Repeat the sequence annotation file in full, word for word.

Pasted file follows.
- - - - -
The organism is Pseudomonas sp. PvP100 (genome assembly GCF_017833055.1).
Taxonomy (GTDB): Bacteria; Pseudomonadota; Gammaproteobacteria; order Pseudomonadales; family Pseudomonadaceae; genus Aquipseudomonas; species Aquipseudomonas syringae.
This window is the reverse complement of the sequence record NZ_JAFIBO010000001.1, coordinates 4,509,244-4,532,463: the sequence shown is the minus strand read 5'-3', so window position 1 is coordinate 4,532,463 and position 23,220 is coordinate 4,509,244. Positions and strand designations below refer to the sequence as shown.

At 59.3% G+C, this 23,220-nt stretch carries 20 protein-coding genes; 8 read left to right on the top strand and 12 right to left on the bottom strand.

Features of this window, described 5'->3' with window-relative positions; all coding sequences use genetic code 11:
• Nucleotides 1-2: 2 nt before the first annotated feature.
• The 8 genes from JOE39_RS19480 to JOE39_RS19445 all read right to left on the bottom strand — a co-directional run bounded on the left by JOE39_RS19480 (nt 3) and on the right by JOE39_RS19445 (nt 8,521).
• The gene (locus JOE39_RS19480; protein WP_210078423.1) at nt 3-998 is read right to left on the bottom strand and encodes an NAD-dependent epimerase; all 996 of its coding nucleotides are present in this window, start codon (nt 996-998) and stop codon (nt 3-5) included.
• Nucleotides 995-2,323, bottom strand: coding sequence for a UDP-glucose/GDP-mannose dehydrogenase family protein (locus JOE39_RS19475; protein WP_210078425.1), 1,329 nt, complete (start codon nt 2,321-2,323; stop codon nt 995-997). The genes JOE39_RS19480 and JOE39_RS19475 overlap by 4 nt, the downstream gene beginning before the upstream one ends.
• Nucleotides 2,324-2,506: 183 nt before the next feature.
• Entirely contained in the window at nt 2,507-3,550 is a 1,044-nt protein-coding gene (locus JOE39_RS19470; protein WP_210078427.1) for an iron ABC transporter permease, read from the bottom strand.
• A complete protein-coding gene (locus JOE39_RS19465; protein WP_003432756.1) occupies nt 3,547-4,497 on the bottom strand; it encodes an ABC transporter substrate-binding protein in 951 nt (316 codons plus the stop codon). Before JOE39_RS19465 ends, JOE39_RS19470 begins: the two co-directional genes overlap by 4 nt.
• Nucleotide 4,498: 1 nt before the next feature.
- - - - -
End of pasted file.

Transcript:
The organism is Pseudomonas sp. PvP100 (genome assembly GCF_017833055.1).
Taxonomy (GTDB): Bacteria; Pseudomonadota; Gammaproteobacteria; order Pseudomonadales; family Pseudomonadaceae; genus Aquipseudomonas; species Aquipseudomonas syringae.
This window is the reverse complement of the sequence record NZ_JAFIBO010000001.1, coordinates 4,509,244-4,532,463: the sequence shown is the minus strand read 5'-3', so window position 1 is coordinate 4,532,463 and position 23,220 is coordinate 4,509,244. Positions and strand designations below refer to the sequence as shown.

At 59.3% G+C, this 23,220-nt stretch carries 20 protein-coding genes; 8 read left to right on the top strand and 12 right to left on the bottom strand.

Features of this window, described 5'->3' with window-relative positions; all coding sequences use genetic code 11:
• Nucleotides 1-2: 2 nt before the first annotated feature.
• The 8 genes from JOE39_RS19480 to JOE39_RS19445 all read right to left on the bottom strand — a co-directional run bounded on the left by JOE39_RS19480 (nt 3) and on the right by JOE39_RS19445 (nt 8,521).
• The gene (locus JOE39_RS19480; protein WP_210078423.1) at nt 3-998 is read right to left on the bottom strand and encodes an NAD-dependent epimerase; all 996 of its coding nucleotides are present in this window, start codon (nt 996-998) and stop codon (nt 3-5) included.
• Nucleotides 995-2,323, bottom strand: coding sequence for a UDP-glucose/GDP-mannose dehydrogenase family protein (locus JOE39_RS19475; protein WP_210078425.1), 1,329 nt, complete (start codon nt 2,321-2,323; stop codon nt 995-997). The genes JOE39_RS19480 and JOE39_RS19475 overlap by 4 nt, the downstream gene beginning before the upstream one ends.
• Nucleotides 2,324-2,506: 183 nt before the next feature.
• Entirely contained in the window at nt 2,507-3,550 is a 1,044-nt protein-coding gene (locus JOE39_RS19470; protein WP_210078427.1) for an iron ABC transporter permease, read from the bottom strand.
• A complete protein-coding gene (locus JOE39_RS19465; protein WP_003432756.1) occupies nt 3,547-4,497 on the bottom strand; it encodes an ABC transporter substrate-binding protein in 951 nt (316 codons plus the stop codon). Before JOE39_RS19465 ends, JOE39_RS19470 begins: the two co-directional genes overlap by 4 nt.
• Nucleotide 4,498: 1 nt before the next feature.